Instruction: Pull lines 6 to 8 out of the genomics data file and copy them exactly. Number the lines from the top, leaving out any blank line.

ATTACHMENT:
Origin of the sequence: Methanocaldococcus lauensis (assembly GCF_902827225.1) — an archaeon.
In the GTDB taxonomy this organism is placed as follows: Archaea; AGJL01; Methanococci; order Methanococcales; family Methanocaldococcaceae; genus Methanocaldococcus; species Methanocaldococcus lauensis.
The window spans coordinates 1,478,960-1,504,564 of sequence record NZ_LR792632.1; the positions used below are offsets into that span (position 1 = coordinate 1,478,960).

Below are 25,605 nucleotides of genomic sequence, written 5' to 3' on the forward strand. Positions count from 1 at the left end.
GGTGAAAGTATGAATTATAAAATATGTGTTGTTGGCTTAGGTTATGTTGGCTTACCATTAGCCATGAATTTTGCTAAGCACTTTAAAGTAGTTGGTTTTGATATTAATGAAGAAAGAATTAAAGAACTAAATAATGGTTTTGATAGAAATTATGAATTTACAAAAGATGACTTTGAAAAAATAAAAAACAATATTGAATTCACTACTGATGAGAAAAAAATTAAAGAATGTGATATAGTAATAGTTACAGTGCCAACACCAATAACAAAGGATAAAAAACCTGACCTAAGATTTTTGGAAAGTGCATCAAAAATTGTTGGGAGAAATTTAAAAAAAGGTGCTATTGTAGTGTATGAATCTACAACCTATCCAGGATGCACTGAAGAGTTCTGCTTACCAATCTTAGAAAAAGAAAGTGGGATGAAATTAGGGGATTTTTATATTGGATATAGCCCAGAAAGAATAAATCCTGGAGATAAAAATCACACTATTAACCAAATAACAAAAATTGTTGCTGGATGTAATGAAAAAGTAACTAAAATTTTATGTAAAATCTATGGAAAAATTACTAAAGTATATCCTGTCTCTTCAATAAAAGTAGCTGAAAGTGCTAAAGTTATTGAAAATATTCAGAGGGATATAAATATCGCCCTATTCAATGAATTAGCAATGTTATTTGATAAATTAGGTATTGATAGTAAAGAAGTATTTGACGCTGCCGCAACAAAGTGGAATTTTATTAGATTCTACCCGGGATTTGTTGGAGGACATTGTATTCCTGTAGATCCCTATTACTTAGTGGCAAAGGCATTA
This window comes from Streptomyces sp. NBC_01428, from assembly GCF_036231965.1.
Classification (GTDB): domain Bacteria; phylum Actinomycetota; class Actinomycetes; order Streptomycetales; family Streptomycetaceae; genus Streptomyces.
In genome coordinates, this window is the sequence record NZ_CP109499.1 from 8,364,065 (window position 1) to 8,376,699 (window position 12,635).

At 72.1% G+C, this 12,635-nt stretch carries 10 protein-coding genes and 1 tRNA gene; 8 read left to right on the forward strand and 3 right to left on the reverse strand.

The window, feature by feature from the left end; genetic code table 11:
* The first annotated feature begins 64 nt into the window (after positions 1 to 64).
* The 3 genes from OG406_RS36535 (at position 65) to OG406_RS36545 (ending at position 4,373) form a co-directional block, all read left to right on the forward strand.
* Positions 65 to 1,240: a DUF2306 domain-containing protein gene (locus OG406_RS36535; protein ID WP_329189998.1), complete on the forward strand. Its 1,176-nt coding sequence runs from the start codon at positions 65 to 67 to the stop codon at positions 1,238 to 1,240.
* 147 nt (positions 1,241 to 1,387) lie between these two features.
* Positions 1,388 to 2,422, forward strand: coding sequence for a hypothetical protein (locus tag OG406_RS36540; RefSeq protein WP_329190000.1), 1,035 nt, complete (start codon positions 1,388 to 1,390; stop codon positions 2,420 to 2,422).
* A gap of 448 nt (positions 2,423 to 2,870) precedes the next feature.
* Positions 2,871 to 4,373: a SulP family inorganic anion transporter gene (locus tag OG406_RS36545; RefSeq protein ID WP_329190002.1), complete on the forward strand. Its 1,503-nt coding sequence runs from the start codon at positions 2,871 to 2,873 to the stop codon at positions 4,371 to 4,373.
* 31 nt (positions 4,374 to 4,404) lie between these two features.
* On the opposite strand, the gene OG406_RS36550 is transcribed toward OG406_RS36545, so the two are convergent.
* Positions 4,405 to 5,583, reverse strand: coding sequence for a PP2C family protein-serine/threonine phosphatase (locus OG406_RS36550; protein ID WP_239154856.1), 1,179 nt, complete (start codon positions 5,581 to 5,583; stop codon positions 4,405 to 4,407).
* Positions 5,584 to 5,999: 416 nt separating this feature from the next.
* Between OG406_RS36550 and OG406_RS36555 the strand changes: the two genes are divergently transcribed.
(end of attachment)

This window comes from Streptomyces sp. NBC_01428, from assembly GCF_036231965.1.
Classification (GTDB): domain Bacteria; phylum Actinomycetota; class Actinomycetes; order Streptomycetales; family Streptomycetaceae; genus Streptomyces.
In genome coordinates, this window is the sequence record NZ_CP109499.1 from 8,364,065 (window position 1) to 8,376,699 (window position 12,635).